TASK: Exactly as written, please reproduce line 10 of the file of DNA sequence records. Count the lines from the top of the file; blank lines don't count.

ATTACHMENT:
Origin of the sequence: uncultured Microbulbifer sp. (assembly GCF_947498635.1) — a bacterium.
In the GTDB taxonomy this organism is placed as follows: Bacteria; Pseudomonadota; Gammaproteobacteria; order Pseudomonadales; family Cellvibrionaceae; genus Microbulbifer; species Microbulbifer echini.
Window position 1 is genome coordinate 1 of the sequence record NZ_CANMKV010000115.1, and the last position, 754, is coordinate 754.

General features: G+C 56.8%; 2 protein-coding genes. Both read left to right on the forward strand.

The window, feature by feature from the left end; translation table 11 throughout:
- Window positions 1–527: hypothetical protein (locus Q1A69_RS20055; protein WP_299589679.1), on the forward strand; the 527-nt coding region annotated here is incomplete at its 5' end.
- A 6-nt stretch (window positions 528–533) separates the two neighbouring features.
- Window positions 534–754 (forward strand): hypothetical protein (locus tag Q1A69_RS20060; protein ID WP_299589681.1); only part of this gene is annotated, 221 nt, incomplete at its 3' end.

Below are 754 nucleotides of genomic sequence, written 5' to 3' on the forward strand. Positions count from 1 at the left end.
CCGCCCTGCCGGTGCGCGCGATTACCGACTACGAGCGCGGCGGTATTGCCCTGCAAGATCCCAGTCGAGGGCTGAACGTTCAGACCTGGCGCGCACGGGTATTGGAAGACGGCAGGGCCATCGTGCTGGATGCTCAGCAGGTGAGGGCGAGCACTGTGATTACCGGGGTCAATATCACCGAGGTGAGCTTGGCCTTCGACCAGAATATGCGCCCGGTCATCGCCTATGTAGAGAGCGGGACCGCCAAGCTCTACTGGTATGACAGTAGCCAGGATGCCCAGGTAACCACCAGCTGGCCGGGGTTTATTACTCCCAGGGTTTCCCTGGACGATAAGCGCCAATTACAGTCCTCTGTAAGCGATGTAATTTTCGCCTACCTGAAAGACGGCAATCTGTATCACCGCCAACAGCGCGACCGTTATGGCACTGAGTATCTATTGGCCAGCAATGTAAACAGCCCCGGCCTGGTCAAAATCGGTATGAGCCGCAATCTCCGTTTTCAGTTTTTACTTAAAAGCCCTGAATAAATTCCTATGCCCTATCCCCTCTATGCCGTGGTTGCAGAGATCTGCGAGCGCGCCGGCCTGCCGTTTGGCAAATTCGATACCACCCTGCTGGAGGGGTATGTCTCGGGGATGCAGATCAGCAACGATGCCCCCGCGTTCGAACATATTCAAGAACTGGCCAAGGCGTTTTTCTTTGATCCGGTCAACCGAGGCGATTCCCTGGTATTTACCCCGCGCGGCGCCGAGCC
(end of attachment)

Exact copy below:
CCGCCCTGCCGGTGCGCGCGATTACCGACTACGAGCGCGGCGGTATTGCCCTGCAAGATCCCAGTCGAGGGCTGAACGTTCAGACCTGGCGCGCACGGGTATTGGAAGACGGCAGGGCCATCGTGCTGGATGCTCAGCAGGTGAGGGCGAGCACTGTGATTACCGGGGTCAATATCACCGAGGTGAGCTTGGCCTTCGACCAGAATATGCGCCCGGTCATCGCCTATGTAGAGAGCGGGACCGCCAAGCTCTACTGGTATGACAGTAGCCAGGATGCCCAGGTAACCACCAGCTGGCCGGGGTTTATTACTCCCAGGGTTTCCCTGGACGATAAGCGCCAATTACAGTCCTCTGTAAGCGATGTAATTTTCGCCTACCTGAAAGACGGCAATCTGTATCACCGCCAACAGCGCGACCGTTATGGCACTGAGTATCTATTGGCCAGCAATGTAAACAGCCCCGGCCTGGTCAAAATCGGTATGAGCCGCAATCTCCGTTTTCAGTTTTTACTTAAAAGCCCTGAATAAATTCCTATGCCCTATCCCCTCTATGCCGTGGTTGCAGAGATCTGCGAGCGCGCCGGCCTGCCGTTTGGCAAATTCGATACCACCCTGCTGGAGGGGTATGTCTCGGGGATGCAGATCAGCAACGATGCCCCCGCGTTCGAACATATTCAAGAACTGGCCAAGGCGTTTTTCTTTGATCCGGTCAACCGAGGCGATTCCCTGGTATTTACCCCGCGCGGCGCCGAGCC